When I was a kid and a teenager exercise came so easily to me. I had boundless energy, rarely injured myself, loved sports and I was super competitive.
Then suddenly I got a drivers license and take-out drive-thrus became my meal source, and quite frankly work and generally being an adult started to take over my life.
Throughout my 20s I played badminton in between having children, and occasionally put in half-hearted efforts at the gym. Motherhood seemed to sap me of my motivation and energy to do anything more than exercise my right to sit on the couch.
Then as I entered my 30s I discovered running. And a whole new world opened up to me. Running was my me time. It was time away from the kids and the world. There was no-one to impress by myself.
The most challenging part of my day soon became my most rewarding part of my day.
As I got fitter I started to incorporate more and more into my routine - the gym, swimming, HIIT , and the more I did, the stronger I got, and the better I felt.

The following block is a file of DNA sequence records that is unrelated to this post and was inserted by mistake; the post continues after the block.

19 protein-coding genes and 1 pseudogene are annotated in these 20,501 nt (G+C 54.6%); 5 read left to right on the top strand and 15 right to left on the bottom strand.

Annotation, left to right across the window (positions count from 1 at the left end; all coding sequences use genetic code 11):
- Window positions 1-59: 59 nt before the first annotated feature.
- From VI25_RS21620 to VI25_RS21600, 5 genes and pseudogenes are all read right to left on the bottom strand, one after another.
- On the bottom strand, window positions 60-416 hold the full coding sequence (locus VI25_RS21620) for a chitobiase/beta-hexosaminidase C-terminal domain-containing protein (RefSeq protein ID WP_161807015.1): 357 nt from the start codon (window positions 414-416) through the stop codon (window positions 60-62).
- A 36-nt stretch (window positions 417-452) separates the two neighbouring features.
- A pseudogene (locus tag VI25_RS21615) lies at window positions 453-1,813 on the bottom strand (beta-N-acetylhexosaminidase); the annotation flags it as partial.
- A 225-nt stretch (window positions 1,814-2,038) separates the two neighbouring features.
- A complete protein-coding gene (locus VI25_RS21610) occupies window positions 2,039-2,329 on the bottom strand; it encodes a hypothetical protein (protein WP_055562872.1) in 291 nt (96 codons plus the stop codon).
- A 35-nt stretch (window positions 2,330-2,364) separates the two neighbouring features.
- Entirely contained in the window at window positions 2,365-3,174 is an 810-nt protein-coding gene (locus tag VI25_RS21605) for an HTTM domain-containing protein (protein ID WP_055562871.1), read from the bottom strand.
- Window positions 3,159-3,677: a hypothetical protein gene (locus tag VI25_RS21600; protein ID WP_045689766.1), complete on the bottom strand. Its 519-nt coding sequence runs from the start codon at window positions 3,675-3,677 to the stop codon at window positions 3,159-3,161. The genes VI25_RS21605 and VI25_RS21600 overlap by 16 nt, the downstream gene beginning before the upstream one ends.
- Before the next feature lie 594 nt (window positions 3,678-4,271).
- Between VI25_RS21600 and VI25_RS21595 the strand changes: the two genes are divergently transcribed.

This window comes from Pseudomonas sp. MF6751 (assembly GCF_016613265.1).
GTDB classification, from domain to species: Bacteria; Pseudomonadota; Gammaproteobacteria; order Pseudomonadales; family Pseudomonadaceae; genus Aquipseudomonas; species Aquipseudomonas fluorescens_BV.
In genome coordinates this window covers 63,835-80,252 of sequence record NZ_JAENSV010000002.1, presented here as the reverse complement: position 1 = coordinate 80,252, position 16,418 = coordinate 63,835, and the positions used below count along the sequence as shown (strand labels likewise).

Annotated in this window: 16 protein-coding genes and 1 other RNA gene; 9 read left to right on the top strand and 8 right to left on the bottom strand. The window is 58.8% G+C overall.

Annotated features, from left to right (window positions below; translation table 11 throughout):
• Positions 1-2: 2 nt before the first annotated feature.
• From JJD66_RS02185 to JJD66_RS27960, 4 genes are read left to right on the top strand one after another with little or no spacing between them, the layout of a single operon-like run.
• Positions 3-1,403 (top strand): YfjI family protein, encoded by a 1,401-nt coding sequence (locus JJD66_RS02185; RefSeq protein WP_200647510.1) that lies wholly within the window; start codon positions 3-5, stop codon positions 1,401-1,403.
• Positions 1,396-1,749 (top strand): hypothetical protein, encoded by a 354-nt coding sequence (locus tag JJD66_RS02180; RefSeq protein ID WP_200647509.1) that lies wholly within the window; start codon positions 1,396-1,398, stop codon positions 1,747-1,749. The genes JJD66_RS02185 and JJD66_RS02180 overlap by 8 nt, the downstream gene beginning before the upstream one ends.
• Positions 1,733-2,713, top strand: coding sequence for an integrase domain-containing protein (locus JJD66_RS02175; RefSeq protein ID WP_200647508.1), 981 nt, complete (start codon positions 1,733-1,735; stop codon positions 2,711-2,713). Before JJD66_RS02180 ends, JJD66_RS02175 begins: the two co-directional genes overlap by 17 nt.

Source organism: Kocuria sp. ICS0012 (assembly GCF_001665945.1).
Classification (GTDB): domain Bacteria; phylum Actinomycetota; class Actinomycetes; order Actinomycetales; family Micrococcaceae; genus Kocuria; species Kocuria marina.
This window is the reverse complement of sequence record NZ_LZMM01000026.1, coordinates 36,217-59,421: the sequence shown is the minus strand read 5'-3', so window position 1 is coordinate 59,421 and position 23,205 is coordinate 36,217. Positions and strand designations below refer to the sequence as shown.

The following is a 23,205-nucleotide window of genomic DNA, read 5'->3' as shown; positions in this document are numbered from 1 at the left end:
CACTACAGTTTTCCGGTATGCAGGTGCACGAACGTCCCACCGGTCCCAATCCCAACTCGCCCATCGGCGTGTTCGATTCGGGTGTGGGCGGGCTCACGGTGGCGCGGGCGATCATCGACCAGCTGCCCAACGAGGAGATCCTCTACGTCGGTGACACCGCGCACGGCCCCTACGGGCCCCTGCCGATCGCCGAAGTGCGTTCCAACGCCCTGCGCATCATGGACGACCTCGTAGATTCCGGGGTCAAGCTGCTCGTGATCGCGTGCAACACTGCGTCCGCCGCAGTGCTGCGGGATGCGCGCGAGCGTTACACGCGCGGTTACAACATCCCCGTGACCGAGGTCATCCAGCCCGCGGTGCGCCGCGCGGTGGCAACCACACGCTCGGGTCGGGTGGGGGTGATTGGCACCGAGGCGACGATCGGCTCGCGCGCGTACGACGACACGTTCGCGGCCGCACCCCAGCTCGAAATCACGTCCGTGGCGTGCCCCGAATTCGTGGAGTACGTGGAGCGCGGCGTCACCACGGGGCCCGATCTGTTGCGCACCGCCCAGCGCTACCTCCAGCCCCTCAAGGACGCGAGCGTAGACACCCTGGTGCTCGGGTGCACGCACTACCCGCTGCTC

So, with the intention of hopefully inspiring someone to try just run to the end of their driveway, here's what I wish I knew before I started this fitness gig!
If you can afford them, good shoes are a blessing. Being properly fitted to suit your body type, how you run, and what sport you are planning on playing is the best way to minimize your risk of injury, and help ensure that aches and pains don't rule you out for the next round of fun!
Listen To My Body
I've pushed through pain a few too many times, in pursuit of keeping up with a challenge or from fear of losing my gains. That was dumb.
Fitness is a lifetime thing - not a 6 week challenge.
If I had listened to the sounds of my body and watched for the signs of over training I would have incorporate way more rest days.
There were days when I felt like I could go for miles, and days when I felt that if I pushed I would feel worse for it. I'm getting better at listening now.
That crazy hunger after a workout?! Haha, at first I tried to quell it. Then I realized that bodies need fuel and that eating delicious, healthy meals is the very best thing I can do to help it recover, build stronger muscles, and generally maintain my health.
Its OK to start sucky
In school was used to being pretty closed to first in any race, or being able pickup most sports. When I started running I was humbled by the speed of others who were far more experienced than me.
My pace was about 5 or 6 times slower than theirs. And that was OK.
Its totally OK to start where you start, it gives you room to improve, and even if you don't improve, at least you started.